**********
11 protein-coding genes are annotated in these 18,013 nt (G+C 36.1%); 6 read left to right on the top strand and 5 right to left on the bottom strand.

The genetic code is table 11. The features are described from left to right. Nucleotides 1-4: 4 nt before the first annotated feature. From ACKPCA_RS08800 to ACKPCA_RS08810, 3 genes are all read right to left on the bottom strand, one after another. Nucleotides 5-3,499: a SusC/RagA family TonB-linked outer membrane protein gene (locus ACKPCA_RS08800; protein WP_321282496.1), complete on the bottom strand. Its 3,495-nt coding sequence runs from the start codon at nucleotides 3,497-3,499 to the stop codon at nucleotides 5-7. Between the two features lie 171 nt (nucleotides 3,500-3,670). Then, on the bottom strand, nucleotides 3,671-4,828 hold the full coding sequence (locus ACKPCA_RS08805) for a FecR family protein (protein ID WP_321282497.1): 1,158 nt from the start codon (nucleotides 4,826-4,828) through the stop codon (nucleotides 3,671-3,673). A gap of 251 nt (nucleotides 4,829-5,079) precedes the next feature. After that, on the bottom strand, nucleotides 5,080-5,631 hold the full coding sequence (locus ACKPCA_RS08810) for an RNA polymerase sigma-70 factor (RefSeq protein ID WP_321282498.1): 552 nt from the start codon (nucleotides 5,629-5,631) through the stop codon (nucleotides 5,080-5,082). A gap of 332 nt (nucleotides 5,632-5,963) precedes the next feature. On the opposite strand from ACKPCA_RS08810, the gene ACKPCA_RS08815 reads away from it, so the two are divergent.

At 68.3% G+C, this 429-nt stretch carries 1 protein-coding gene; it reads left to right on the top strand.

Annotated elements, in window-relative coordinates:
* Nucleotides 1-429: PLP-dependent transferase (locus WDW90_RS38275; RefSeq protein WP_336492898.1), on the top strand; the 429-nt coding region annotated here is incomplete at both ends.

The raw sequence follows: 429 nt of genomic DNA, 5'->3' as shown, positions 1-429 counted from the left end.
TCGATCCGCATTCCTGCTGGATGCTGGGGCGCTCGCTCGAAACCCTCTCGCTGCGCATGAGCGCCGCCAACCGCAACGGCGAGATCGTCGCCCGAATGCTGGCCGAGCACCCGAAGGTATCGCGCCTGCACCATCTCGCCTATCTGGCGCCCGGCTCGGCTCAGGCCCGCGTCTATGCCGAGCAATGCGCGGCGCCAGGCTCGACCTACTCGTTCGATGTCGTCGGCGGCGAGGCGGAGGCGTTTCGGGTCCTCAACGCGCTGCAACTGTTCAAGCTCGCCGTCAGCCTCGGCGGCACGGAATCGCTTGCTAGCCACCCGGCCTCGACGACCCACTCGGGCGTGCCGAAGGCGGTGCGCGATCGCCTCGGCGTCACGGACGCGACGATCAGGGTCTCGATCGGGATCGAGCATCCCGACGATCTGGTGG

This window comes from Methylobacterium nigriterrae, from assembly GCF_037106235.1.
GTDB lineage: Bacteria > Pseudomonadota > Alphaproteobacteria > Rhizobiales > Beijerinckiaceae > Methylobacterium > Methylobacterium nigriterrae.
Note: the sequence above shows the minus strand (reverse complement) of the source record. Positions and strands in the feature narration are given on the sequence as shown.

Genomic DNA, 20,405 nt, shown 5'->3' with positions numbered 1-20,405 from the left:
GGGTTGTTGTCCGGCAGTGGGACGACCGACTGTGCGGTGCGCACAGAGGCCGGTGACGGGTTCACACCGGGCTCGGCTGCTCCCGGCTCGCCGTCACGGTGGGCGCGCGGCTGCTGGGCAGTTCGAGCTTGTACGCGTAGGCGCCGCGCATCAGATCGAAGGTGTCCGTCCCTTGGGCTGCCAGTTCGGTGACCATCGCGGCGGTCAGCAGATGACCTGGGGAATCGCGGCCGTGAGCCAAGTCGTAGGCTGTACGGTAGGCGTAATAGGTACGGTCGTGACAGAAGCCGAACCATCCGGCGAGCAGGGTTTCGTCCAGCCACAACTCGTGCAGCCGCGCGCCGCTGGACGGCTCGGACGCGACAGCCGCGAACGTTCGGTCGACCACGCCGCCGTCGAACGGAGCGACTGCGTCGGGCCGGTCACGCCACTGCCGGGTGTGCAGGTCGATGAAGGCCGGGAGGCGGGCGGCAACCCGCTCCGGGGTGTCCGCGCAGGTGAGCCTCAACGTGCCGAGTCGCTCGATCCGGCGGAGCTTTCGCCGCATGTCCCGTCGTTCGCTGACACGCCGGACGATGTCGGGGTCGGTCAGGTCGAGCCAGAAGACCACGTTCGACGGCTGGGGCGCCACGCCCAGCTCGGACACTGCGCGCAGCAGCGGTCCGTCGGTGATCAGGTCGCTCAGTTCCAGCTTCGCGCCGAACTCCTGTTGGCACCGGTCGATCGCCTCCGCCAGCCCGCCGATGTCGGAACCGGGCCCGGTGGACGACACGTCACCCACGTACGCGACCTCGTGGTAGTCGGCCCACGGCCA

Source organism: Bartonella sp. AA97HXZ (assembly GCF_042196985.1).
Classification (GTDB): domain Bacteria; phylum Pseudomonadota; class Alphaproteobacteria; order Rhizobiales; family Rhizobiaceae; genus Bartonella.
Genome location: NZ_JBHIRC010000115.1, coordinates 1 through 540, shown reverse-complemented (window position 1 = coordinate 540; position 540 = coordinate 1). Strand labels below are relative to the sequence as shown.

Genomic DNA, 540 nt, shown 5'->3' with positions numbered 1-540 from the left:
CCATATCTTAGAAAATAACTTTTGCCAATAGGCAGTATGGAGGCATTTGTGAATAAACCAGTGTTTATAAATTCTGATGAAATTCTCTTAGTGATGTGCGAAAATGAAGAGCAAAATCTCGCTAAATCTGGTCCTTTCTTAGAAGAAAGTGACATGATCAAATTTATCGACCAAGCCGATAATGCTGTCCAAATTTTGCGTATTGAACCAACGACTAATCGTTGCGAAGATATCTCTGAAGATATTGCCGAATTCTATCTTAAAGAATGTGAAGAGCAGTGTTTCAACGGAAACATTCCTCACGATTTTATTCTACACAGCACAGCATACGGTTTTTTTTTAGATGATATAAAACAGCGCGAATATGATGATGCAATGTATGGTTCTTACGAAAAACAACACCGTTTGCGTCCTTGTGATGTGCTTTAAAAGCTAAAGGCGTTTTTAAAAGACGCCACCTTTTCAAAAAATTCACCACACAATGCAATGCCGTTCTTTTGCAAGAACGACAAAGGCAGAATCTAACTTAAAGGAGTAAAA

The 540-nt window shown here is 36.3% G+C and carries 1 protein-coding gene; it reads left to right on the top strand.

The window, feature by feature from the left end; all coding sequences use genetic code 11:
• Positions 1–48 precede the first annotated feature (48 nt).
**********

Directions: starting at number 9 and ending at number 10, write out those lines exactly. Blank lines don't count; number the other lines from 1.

GTDB lineage: Bacteria > Pseudomonadota > Alphaproteobacteria > Rhizobiales > Beijerinckiaceae > Methylobacterium > Methylobacterium nigriterrae.
Note: the sequence above shows the minus strand (reverse complement) of the source record. Positions and strands in the feature narration are given on the sequence as shown.